Just as the biopolitical regimes identified by Foucault were made possible by scientific and administrative advancements, PRISM is enabled by advancements in information and communication technology that allow billions of data points to be collected and processed. While it seems that the US government does have the technological capacity to collect this enormous amount of data, the efficacy of PRISM depends on its ability to ‘see’ potential threats in the myriad Tweets, Facebook ‘likes’, and Skype chats. This is only possible if: [i] individual subjects voluntarily make their entire lives visible online; and [ii] there is little or no discrepancy between individuals’ online persona and their actual selves. This provides an entry point for understanding the technologies of rule of this individualized security regime. While biopolitical security regimes construct populations based on assumptions of their members’ ‘immutable’ and ‘natural’ characteristics, individualized security regimes discard these assumptions; their effectiveness depends on the production of individual subjects who implicitly or explicitly express their political and ideological allegiances (not to mention plans to act on these allegiances) through their browsing history.
It seems likely that PRISM will be as prone to misrecognition as security regimes based on biopolitics. The comments sections of online newspapers are full of false-positives, as vitriolic comments that will most likely never be acted upon (e.g. Tea Party enthusiasts ranting about Obama) are never more than a few mouse clicks away. What’s more, people who do plan to act violently may not divulge their plans in chat rooms. Therefore, the problem of false-positives and false-negatives persists, so rather than allowing security services to zero in on individuals who pose serious threats, PRISM is much more likely focus on individuals whose political beliefs are anti-establishment but whose actions remain within the law (e.g. anti-war activists, environmentalists, anti-capitalist activists, etc.). This could have a chilling effect on free speech and foreclose expression in the public sphere as people begin to question the wisdom of their decision to ‘like’ Wikileaks on Facebook, post pictures of themselves in Zuccotti Park, or sign the White House petitions in support of Bradley Manning (White House 2013a) and Edward Snowden (White House 2013b).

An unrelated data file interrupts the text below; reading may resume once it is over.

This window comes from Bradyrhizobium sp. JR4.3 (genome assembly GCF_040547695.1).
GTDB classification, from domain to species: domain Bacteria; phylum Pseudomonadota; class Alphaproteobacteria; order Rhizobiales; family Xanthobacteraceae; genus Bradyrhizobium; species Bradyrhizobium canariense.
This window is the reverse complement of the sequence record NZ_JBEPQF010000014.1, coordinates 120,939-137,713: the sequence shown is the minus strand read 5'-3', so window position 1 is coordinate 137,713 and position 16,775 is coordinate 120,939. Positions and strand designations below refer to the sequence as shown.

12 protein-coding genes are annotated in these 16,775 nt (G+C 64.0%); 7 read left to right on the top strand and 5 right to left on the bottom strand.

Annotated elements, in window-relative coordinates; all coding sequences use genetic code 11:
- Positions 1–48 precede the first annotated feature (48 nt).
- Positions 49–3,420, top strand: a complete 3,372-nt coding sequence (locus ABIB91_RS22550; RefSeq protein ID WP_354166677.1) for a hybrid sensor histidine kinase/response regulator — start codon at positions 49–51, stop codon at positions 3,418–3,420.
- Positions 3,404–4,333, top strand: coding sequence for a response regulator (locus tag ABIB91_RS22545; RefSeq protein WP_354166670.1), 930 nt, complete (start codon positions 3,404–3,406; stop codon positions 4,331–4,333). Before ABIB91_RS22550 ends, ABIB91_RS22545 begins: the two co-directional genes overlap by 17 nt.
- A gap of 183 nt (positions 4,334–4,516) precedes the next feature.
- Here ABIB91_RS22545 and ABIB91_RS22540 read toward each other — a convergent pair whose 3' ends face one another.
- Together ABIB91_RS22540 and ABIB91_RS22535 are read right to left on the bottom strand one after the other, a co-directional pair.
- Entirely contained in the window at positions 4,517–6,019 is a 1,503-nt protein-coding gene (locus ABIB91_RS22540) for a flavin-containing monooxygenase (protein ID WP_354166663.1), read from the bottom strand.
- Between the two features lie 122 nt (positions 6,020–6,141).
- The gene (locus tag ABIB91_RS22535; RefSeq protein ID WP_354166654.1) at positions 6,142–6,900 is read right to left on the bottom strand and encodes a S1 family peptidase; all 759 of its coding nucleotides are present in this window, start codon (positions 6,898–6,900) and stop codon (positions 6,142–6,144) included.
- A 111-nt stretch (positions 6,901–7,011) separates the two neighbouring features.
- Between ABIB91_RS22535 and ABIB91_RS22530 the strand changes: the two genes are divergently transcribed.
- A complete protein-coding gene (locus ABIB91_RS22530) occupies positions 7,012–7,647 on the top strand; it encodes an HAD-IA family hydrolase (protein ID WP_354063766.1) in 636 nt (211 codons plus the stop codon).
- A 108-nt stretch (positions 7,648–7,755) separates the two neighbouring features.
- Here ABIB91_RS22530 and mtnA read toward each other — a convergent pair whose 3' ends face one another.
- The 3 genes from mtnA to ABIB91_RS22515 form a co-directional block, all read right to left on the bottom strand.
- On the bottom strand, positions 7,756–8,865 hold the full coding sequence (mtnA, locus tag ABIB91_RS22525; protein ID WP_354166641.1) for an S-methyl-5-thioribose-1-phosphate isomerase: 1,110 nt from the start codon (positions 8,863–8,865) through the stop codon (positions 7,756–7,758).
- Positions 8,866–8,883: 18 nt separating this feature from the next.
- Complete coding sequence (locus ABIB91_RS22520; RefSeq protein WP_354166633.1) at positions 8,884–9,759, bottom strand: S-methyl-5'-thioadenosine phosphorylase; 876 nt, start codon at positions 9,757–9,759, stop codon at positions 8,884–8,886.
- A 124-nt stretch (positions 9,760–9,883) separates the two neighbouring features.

This individualized security regime amounts to symbolic violence because individuals who express themselves online and become visible to the NSA wonder if they are enabling PRISM, while the alternative option is to remain silent and invisible. In response to this individualized security regime, however, new and creative modes of resistance will undoubtedly emerge. A week after The Guardian revealed the existence of PRISM, a website was created to ‘troll’ the NSA, the idea being that the NSA’s ability to monitor communications would be overwhelmed if everyone sent an email full of key words like ‘terrorism’ and ‘suspension bridge’ that trigger scrutiny (Reilly 2013). The individuals engaged in this sort of activity may become false-positives and attract the unwanted attention of security services, which is exactly what happened to artist and associate professor Hasan M. Elahi, who, after months of harassment from the FBI, began photographically documenting every mundane aspect of his life. Eventually he treated the FBI to a cache of 46,000 photos of everything from parking lots where he had parked his car, to tacos he had eaten in Mexico City (see Elahi 2011). Strangely this seems more realistic than the other extreme of trying not to leave a digital footprint and living without email. Finally, some people may use electronic communication to organize action meant to destabilize the very power structures that are monitoring them. This is what we witnessed during Iran’s 2009 Green Movement as protestors rapidly exchanged information via Twitter. While the Iranian reformists paid a heavy price for their activism, this event reminds us of the importance of direct action. Activists will certainly wrestle with the question of what to post or not to post online in an era of individualized security systems, but equally important in an era of crushing austerity and record-level inequality is collective action. Perhaps the real danger of individualized discipline is not that security services monitor all communication, but that it produces individual subjects who are unable or unwilling to take collective action. The most effective resistance against this subjectification is to renew bonds of solidarity on the street. Indeed, only time will tell if individualized security regimes are able to cope with collective resistance, the likes of which we have recently seen from Tahrir Square and Taksim Square to Zuccotti Park and southern Europe.
Seth is an assistant professor, and coordinator of the Global Studies Programme, in the Institut für Asien- und Afrikawissen-schaften (Institute of Asia and Africa Studies) at the Humboldt-Universitaet zu Berlin. His work on globalisation and urbanisation in the global South, informal economies, emergent forms of sovereignty and resistance, and deindustrialisation has been published in International Journal of Urban and Regional Research and Journal of Economic Geography, among other places.